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Oil pulls back as OPEC punts on production cut extensions

December 01/2020

MOSCOW (MRC) -- Oil futures settled lower Nov. 30 as OPEC delegates finished a first day of negotiations without a deal on whether to extend crude production quotas into the new year, reported S&P Global.

NYMEX January WTI settled 19 cents lower at USD45.34/b, and ICE January Brent finished the session down 59 cents at USD47.59/b.

The OPEC+ alliance at one point seemed close to a decision to maintain its collective 7.7 million b/d in output cuts through at least March to buttress oil prices against the impact of rising COVID-19 infections, but fissures have emerged as fatigue among many countries to rein in so much of their crude production has grown, and talks so far have failed to achieve a watertight consensus.

NYMEX December RBOB settled 3.31 cents lower Nov. 30 at USD1.2489/gal, and December ULSD was down 2.46 cents at USD1.3559/gal.

Year-ahead WTI futures settled in a 2 cents/b backwardation compared with the front-month contract, but Brent forward curve fell deeper into contango with the year-ahead contract settling at a 45 cent/b premium to front month.

OPEC held its formal meeting Nov. 30, intending to clinch a deal ministers would then hammer out the following day with its nine non-OPEC partners. Delegates said the framework of a cut extension for three months had been reached, but the UAE, which has been wavering in its commitment to OPEC, has yet to take a position, endangering the negotiations.

"It is becoming apparent that you are not having everyone fall in line here, and rightfully so; the Asian economic recovery is strong," OANDA senior market analyst Edward Moya said. "If the recovery continues like it is, (a quota extension) is basically giving US shale producers the greenlight to win back market share."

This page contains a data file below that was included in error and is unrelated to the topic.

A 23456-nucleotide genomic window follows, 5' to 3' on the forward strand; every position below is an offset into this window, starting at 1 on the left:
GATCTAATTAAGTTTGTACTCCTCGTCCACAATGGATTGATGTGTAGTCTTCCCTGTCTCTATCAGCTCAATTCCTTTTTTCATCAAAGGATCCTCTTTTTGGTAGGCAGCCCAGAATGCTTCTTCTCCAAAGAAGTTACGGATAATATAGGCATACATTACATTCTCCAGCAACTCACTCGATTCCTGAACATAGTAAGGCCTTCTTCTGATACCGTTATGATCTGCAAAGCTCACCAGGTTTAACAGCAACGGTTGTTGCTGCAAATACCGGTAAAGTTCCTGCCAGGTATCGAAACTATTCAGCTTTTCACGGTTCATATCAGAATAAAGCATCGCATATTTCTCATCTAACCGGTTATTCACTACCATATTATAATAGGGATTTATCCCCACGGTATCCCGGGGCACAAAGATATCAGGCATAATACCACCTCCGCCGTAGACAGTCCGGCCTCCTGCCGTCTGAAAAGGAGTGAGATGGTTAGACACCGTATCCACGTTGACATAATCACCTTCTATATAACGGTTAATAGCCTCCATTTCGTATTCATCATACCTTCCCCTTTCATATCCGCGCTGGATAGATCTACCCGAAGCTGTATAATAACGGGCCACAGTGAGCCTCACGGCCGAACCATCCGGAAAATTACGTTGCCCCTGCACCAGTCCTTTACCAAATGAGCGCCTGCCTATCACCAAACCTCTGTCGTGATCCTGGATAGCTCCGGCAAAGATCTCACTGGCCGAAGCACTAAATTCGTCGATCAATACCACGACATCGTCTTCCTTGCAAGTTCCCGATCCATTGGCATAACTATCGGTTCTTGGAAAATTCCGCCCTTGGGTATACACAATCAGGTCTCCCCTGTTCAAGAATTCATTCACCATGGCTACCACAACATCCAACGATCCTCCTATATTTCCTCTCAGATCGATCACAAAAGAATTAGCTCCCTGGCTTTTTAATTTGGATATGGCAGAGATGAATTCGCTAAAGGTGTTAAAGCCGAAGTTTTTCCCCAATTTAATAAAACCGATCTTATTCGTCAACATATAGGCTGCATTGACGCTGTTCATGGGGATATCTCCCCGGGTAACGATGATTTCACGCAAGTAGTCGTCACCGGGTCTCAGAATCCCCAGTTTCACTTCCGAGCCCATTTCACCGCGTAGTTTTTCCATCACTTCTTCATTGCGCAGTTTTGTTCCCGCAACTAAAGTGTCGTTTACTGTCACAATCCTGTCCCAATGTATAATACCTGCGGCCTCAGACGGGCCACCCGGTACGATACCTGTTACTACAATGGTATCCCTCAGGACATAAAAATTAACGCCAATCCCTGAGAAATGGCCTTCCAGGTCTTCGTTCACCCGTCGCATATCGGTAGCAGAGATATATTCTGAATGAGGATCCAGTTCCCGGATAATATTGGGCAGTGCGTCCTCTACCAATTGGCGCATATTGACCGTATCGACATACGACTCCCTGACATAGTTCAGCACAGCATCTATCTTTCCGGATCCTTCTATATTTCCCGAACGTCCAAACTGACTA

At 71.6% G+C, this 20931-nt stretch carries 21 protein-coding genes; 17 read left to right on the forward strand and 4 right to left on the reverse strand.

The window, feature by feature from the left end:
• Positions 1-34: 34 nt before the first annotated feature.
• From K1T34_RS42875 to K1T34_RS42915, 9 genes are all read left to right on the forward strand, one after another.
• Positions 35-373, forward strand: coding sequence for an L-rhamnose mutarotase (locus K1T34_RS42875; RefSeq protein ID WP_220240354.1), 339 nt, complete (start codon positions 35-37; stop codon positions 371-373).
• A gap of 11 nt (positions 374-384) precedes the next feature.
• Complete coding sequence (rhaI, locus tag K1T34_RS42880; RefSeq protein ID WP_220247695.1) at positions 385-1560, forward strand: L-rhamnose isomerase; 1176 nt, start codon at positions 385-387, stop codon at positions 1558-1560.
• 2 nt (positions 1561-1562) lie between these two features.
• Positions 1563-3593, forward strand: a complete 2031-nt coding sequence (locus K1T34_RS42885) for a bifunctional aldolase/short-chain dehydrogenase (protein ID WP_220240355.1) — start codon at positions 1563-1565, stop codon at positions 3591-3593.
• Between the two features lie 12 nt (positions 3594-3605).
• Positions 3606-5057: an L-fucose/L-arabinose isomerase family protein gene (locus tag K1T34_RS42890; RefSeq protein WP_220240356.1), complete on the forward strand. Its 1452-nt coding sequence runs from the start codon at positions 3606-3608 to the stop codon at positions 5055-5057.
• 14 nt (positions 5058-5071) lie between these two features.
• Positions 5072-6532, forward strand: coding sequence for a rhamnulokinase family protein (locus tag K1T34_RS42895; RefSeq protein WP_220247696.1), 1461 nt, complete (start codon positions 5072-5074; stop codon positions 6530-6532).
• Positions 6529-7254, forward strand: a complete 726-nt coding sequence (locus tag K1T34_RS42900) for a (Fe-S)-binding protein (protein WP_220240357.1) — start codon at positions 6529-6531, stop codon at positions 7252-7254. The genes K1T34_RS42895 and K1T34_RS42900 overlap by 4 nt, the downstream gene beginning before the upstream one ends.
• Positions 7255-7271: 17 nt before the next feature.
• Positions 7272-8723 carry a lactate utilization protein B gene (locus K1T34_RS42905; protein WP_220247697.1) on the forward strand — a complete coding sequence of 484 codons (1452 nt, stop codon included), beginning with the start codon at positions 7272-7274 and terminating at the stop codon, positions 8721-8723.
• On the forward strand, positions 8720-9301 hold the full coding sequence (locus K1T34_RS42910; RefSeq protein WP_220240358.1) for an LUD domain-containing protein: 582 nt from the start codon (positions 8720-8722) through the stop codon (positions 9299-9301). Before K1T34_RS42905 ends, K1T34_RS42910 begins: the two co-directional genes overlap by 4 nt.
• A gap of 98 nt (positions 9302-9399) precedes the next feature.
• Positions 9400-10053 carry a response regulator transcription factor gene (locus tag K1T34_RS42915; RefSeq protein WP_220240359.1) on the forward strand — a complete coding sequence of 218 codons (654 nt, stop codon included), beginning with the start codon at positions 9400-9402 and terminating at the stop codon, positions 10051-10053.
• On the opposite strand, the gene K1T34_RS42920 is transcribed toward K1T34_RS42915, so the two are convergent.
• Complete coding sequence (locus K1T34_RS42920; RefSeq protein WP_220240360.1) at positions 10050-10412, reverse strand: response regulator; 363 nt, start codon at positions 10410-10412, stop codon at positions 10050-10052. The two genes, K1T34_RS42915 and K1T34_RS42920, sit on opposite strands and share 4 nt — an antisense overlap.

Chinese refinery runs hit a fresh all-time high of 14.15 million b/d in October, National Bureau of Statistics data showed Nov. 25.

Even an agreement among OPEC is not certain to be ratified by the non-OPEC members. Russia has expressed a desire to gradually increase quotas, while Kazakhstan wants to see the cuts rolled back as scheduled, sources told S&P Global Platts after preliminary consultations among some members were organized Nov. 29.

Without an extension agreement, the OPEC+ curbs are scheduled to ease to 5.8 million b/d from January, which many analysts have said could overwhelm the market given the recent surge in crude production from quota-exempt Libya.

"We calculate the market surplus could be as high as 1.5 million-3 million b/d in H1 2021 if it doesn't extend cuts," ANZ analysts said in a note Nov. 30.

As MRC reported previously, global oil demand may have already peaked, according to BP's latest long-term energy outlook, as the COVID-19 pandemic kicks the world economy onto a weaker growth trajectory and accelerates the shift to cleaner fuels.

Earlier this year, BP said the deadly coronavirus outbreak could cut global oil demand growth by 40% in 2020, putting pressure on Opec producers and Russia to curb supplies to keep prices in check.

And in September 2019, six world's major petrochemical companies in Flanders, Belgium, North Rhine-Westphalia, Germany, and the Netherlands (Trilateral Region) announced the creation of a consortium to jointly investigate how naphtha or gas steam crackers could be operated using renewable electricity instead of fossil fuels. The Cracker of the Future consortium, which includes BASF, Borealis, BP, LyondellBasell, SABIC and Total, aims to produce base chemicals while also significantly reducing carbon emissions. The companies agreed to invest in R&D and knowledge sharing as they assess the possibility of transitioning their base chemical production to renewable electricity.

Ethylene and propylene are feedstocks for producing polyethylene (PE) and polypropylene (PP).

According to MRC's ScanPlast report, Russia"s estimated PE consumption totalled 1,594,510 tonnes in the first nine months of 2020, up by 1% year on year. Only high denstiy polyethylene (HDPE) shipments increased. At the same time, PP shipments to the Russian market reached 880,130 tonnes in the nine months of 2020 (calculated using the formula: production minus exports plus imports, exluding producers" inventories as of 1 January, 2020). Supply increased exclusively of PP random copolymer.
Author:Margaret Volkova
Tags:Asia, Europe, PP, PE, crude and gaz condensate, PP random copolymer, propylene, HDPE, ethylene, petrochemistry, BASF, Borealis, BP Plc, LyondellBasell, Sabic, Total Petrochemicals, Libya, United Arab Emirates (UAE), Russia, USA.
Category:General News
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